Monday, August 21, 2006

The Ubiquitous Book Meme

It seems like I've seen this one everywhere (Lutherpunk, Chris Halverson, Time's Fool, etc., etc.), and even though no one has expressly asked me to join in, I'm going to anyway.

1. One book that changed your life.

The Way of a Pilgrim. I read this on the plane as I was moving from Maryland to Oregon, and it made the change of geography a metaphor for my spiritual journey. I had learned in college to disdain the pedantic dogmatism of Christianity and to love mystical thought. Reading this book reversed a lot of the signs and before you know it I was a Christian again. As C.S. Lewis said, "A young man who wishes to remain a sound Atheist cannot be too careful of his reading."

2. One book that you have read more than once.

Steppenwolf by Herman Hesse. I read this when I was twenty, and then again when I was thirty. I intend to read it again when I'm forty. It was a completely different book the second time I read it. The first time it was a book about a man rebelling against the constraining norms of society. The second time it was a book about a man struggling to understand himself. What will it be about next time?

3. One book you'd want on a desert island.

Nine Stories by J.D. Salinger. There might be something lost in reading a book about the struggle with the wonderfulness of people in general contrasted with the wretchedness of people in specific while on a desert island, but this is my favorite book.

4. One book that made you laugh.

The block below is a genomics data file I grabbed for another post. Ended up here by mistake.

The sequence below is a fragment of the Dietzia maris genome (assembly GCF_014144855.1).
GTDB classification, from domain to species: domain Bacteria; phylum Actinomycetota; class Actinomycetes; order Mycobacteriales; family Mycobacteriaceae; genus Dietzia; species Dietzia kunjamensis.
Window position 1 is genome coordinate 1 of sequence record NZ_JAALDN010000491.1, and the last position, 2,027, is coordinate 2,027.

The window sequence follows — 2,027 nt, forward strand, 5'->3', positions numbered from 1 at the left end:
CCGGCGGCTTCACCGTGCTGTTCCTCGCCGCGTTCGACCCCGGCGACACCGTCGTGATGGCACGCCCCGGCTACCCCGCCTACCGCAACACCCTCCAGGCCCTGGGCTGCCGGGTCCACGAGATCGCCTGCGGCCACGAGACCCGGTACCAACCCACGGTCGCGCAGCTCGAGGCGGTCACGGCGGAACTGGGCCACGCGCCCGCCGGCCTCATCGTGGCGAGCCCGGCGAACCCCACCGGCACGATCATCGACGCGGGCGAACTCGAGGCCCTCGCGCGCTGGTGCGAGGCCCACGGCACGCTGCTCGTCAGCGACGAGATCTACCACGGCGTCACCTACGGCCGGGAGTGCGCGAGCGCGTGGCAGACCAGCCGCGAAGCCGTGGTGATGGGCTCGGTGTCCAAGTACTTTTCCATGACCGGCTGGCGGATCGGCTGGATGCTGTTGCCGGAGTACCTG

The Long Dark Tea-Time of the Soul by Douglas Adams. The Hitchiker's books are great, but I like things set on Earth. The imagination behind this one is great.

5. One book that made me cry.

Ragtime by E.L. Doctorow. I saw the movie when I was about 12 and just loved it. Fortunately, I waited until I was much older to read the novel. I wouldn't have appreciated it nearly so much as a twelve-year old. Any book with a character consistently called "Mother's Younger Brother" is clearly worth reading.

6. One book that you wish had been written.

The Reconcliation of Protestants and Catholics: A History of Seventeenth Century Europe

7. One book that you wish had not been written.

On the Jews and Their Lies by Martin Luther

8. One book that you're currently reading.

Jesus the Jew by Geza Vermes. While I am more than a little skeptical of the whole "historical Jesus" thing, I can't help but be interested in hearing different people's answers to Jesus question, "Who do you say that I am?"

9. One book you've been meaning to read.

Only one? If I had only one book I'd been meaning to read I'd have done it by now.... Anyway, I've been meaning to read volume 2 of Frederick Copleston's History of Philosophy for a while now. I read volume 1 last year and really learned a lot, but it took so much out of me that I've had trouble motivating myself to move on to volume 2.

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